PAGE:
[/link]Especially entertaining after re-reading [link=http://www.amazon.com/Exuberance-Passion-Kay-Redfield-Jamison/dp/0375701486/ref=pd_bbs_sr_1?ie=UTF8&s=books&qid=1208581877&sr=1-1" target="_blank]Exuberance [/link]recently - somewhere between inspiring and cautionary.

interesting. i finished jamison's an unquiet mind a few days ago. my reaction is similar to yours ... inspiring and cautionary. and something else ... longing. i hate to admit it, but when she describes the seductive allure of a manic tear, it's a little unnerving because i long for those "high flying adored" moments. i conveniently forget (or remember less distinctly) how easily that can self-destruct.

speaking of jamison ... anyone else irritated by her flagrant overuse of the word "mercurial"??? why couldn't her editor take a stand on that??? good word to use sparingly for maximum effectiveness.

i actually just finished reading the bell jar again. i still don't understand why everyone says it's such a depressing book. i simply don't see it.

i'm also in the midst of reading the joke by milan kundera. pre-exile kundera, i might add. his in-exile works lack that certain something that his writing had when he was in the belly of the beast. it's interesting to start comparing the works of kundera in the mid-late seventies to those of his contemporaries: klima, vaculik, hrabal (more or less contemporay? can i stretch it that far?? :) ) havel to name a few.

example: (imho)a cup of coffee with my interrogator by ludvik vaculik. one of my all time favorite collections of essays out of czechoslovakia in the bad old iron curtain days. the brutally critical (and certainly critical of his own hypocrisy) lens he examined his world with is almost a little too bleak and absurd. then again, i can't imagine that being an artist during the communist period was easy, no matter what sunshiny view you try to take of the world. i think of this collection as something of his attempt to purge his conscience when he was living in the thick of madness. how could you hold that all with a nod and a smile and another 5 year plan and slogan passed down by the politburo.

i'm just plain babbling now. i could easily live without certain conveniences as long as nobody tried to fuck with my books.

"Optimism is the opium of the people! A healthy atmosphere stinks of stupidity! Long live Trotsky!" ;)

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I'm currently reading THE ASSIGNMENT by Friedrich Durrenmatt. It's very short and I'm almost done with it. I don't recommend it though. I find it pretentious and silly. The only reason why I'm finishing it is because it's short, it's a mystery novel, and I have to finish a book by a 'D' author. Next on my list is ESPIRIT DE CORPS by Lawrence Durrell, then maybe finally I can move on to 'E' books. I feel bad though because I finished more 'A' and 'C' books than 'B' and 'D' books and was considering going back to 'B' to make it even, but then I would have to do that with 'D' and I would also have to read one more 'A' book and then... well I'd never make it to 'E', heh. For some odd reason I feel really guilty about it! My boyfriend told me at first he found this thing of mine cute and quirky. Now, not so much, heh. I think he might even be a bit worried. Oh well, I don't care ;P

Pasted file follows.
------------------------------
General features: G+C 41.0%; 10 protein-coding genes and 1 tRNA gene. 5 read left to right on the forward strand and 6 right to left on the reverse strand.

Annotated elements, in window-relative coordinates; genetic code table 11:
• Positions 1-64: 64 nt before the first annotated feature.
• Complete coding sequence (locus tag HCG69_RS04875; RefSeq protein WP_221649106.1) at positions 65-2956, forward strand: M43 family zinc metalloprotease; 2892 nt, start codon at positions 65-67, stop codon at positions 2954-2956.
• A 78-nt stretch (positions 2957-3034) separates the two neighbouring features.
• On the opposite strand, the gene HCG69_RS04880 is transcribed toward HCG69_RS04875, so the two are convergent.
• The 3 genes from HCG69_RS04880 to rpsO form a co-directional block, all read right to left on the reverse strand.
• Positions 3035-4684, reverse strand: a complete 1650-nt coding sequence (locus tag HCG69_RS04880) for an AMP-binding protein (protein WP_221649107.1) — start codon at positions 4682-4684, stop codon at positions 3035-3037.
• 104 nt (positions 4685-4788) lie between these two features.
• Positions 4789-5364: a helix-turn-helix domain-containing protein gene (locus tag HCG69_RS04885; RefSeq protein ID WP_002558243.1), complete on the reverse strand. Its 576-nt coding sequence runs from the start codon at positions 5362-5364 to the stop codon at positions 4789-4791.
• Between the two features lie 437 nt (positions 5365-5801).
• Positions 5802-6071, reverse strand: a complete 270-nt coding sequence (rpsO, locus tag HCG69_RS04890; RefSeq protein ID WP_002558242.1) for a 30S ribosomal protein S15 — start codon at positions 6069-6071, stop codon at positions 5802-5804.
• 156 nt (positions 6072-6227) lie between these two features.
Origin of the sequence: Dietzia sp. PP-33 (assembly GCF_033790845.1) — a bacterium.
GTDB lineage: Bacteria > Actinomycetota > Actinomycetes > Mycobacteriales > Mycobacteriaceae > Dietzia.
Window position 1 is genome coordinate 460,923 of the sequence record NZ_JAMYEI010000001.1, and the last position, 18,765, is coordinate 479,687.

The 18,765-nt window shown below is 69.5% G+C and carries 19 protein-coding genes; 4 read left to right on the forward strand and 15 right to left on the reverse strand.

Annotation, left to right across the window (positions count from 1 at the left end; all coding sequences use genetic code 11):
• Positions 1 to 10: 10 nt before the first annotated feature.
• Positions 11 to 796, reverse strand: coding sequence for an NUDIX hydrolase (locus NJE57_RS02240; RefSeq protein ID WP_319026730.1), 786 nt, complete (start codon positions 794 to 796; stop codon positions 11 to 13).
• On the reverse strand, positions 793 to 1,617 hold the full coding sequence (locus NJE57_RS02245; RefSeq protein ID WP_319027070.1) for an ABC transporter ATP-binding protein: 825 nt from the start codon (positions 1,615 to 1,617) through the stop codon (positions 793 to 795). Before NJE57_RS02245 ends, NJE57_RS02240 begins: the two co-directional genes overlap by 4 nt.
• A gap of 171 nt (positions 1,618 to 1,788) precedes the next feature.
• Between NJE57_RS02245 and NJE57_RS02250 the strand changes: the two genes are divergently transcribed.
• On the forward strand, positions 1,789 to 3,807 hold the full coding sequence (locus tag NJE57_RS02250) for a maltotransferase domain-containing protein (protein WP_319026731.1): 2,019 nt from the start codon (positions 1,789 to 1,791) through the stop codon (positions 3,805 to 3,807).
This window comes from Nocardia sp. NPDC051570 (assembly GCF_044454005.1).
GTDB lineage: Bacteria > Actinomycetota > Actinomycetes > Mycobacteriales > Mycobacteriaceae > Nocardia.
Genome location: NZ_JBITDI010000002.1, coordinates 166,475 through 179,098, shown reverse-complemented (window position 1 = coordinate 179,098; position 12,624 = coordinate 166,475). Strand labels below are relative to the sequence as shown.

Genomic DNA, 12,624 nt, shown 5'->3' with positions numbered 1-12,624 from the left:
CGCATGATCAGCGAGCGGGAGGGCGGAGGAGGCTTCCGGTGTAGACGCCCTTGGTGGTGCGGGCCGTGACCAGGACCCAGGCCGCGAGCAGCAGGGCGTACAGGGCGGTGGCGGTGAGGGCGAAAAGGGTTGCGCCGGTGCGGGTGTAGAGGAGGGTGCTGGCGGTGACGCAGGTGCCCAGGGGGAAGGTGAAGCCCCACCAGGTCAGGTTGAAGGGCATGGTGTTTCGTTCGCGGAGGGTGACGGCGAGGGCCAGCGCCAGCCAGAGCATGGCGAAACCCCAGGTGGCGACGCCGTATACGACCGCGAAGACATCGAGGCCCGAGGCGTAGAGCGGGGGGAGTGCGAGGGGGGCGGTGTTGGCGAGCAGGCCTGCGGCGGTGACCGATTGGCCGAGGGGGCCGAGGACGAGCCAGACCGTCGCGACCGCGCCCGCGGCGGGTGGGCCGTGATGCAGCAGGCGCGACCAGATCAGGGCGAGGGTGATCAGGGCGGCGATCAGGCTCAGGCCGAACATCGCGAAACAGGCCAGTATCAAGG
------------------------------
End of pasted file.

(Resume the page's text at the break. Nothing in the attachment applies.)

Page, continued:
I've put down so many 'D' books, it's quite ridiculous. THE END OF THE STORY by Lydia Davis (my last attempt at 'D' fiction) was too saccharine, too serious and too pretentious for words, so I really couldn't get past the first couple of chapters. If a book is going to take itself SO SERIOUSLY, it has to be AMAZING, otherwise I just think the author is a narcicisstic crock-pot.

For my 'E' books, I hope to start with IN THE NAME OF THE ROSE by Umberto Eco and NOTHING TO PAY by Caradoc Evans. Any recommendations for non-fiction 'E' books (the subject has to begin with an E, or if it's a biography/autobiography the person it's written about's last name. I know, I know.) and any for fiction and non-fiction 'F' books? I'm thinking finding a good non-fiction 'E' book is going to be hard.

Sorry this was so long!!!

Edited by Tinneas

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For my 'E' books, I hope to start with IN THE NAME OF THE ROSE by Umberto Eco

Sorry this was so long!!!

it's just "the name of the rose" or Il nome della rosa. it's a pretty interesting read. i found that it got a bit slow in the middle, but overall, decent. eco is a different breed. i kinda like him.

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Not hard at all!

"Einstein" by Walter Isaacson.

So, with fiction it's the first letter of the author's last name - but with non-fiction it's the subject? How does that work with say e.g. "wild animals"? Is that a "W" for wild or "A" for animals? And with biographies is it always last name or just the most 'used' name - like "Cher" (purely used as example!!! ;) )

And why, if you want to cover more than 4 letters of the alphabet, don't you have a limit on the number of each letter?

Wouldn't it be better (whatever "better" means) to read one or 2 "As", then one or 2 "Bs" etc.?

Your system is not quite clear to me.

(No wonder your BF is questioning the "cute and quirky"! :) )

I think you'll like Eco.

Not to be critical, but with all the known good authors how were you selecting some of the works you mentioned? (Though I think you may also like Durrell. - I haven't read "Esprit de Corps", though. What I read was a long time ago and I don't remember what it was. Just has a positive association in my mind.)

Edited by [email protected]